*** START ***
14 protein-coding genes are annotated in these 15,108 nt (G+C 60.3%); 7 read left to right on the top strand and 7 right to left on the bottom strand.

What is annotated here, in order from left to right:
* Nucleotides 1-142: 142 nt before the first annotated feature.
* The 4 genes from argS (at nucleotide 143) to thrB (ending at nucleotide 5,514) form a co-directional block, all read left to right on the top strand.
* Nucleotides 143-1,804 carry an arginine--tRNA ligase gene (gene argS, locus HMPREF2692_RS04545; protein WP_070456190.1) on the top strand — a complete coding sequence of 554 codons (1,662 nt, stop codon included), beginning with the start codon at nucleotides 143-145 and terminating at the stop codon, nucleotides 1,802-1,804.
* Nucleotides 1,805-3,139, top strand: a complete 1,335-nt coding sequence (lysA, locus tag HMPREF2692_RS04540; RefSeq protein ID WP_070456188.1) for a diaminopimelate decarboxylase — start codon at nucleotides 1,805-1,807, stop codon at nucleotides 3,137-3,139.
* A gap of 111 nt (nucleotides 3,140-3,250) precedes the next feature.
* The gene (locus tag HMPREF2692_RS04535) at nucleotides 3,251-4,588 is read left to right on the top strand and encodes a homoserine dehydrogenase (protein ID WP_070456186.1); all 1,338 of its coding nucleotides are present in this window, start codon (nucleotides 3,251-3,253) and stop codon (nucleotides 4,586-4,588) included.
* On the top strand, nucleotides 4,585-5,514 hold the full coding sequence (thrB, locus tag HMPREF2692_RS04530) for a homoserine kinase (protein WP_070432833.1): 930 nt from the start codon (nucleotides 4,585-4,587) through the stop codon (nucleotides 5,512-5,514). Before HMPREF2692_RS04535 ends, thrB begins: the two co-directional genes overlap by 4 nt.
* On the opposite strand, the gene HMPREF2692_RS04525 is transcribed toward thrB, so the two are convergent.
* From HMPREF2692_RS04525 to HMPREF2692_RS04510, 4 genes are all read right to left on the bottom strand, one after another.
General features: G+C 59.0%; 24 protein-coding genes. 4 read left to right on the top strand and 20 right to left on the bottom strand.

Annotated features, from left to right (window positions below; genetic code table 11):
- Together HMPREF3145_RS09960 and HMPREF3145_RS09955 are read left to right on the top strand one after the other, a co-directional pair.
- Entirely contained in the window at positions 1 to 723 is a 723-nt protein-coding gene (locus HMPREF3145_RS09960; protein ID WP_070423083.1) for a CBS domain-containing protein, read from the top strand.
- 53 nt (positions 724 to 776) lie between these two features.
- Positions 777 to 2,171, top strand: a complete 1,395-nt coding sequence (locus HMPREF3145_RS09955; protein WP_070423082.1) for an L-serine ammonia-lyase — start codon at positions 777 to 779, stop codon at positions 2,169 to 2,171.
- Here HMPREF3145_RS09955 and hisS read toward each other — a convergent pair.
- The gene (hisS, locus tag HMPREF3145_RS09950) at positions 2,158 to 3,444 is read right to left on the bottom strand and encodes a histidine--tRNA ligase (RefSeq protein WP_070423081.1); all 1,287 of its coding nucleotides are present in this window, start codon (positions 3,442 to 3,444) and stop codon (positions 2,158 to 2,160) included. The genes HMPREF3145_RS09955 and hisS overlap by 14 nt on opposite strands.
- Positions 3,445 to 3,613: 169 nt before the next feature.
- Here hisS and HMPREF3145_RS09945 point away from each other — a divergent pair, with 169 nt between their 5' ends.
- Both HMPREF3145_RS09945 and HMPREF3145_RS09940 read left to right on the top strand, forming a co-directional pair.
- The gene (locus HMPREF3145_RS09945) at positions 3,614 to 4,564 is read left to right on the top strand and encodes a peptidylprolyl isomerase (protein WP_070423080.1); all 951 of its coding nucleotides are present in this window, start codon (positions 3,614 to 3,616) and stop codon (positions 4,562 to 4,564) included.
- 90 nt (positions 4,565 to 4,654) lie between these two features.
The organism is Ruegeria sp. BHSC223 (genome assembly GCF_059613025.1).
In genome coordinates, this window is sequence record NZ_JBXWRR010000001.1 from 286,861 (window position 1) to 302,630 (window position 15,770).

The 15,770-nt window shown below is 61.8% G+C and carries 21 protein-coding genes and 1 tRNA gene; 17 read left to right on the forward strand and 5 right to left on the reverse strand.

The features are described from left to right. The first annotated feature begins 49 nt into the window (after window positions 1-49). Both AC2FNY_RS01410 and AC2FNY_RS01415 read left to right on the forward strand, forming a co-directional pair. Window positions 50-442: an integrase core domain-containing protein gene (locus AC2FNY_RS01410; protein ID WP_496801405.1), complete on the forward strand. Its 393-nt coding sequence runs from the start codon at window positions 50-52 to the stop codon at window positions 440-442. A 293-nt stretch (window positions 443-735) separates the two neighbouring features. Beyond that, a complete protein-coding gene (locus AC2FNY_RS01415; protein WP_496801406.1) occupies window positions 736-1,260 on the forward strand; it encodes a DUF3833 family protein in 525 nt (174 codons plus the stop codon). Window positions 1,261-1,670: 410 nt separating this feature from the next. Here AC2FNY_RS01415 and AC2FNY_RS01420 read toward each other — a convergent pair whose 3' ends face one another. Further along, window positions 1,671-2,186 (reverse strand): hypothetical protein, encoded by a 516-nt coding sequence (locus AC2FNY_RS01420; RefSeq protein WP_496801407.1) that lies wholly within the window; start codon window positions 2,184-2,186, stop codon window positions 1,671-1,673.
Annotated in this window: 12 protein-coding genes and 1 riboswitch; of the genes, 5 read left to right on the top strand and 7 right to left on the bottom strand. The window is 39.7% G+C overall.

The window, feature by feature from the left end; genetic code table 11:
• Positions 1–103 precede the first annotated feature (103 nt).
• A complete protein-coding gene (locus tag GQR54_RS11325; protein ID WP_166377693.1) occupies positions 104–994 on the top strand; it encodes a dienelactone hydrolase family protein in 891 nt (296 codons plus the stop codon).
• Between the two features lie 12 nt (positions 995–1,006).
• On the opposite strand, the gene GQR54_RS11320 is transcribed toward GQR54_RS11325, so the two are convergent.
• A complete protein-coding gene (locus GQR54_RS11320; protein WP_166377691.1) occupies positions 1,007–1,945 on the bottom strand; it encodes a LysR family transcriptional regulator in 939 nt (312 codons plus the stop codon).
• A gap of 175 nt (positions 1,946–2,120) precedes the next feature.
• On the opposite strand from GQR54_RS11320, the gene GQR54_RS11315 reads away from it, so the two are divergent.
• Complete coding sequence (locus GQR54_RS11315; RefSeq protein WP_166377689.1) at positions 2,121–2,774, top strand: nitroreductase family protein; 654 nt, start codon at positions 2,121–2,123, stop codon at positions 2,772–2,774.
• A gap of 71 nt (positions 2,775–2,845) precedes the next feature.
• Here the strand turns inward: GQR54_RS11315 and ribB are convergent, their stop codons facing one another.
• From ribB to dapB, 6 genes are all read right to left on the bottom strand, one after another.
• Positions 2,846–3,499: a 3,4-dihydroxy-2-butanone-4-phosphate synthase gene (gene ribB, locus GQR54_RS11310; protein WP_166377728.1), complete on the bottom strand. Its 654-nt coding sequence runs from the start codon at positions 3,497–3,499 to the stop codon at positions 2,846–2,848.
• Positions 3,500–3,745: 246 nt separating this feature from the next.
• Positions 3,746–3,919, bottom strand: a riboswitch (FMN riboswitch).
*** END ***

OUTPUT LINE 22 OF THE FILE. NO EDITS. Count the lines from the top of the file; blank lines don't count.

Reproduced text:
- Both HMPREF3145_RS09945 and HMPREF3145_RS09940 read left to right on the top strand, forming a co-directional pair.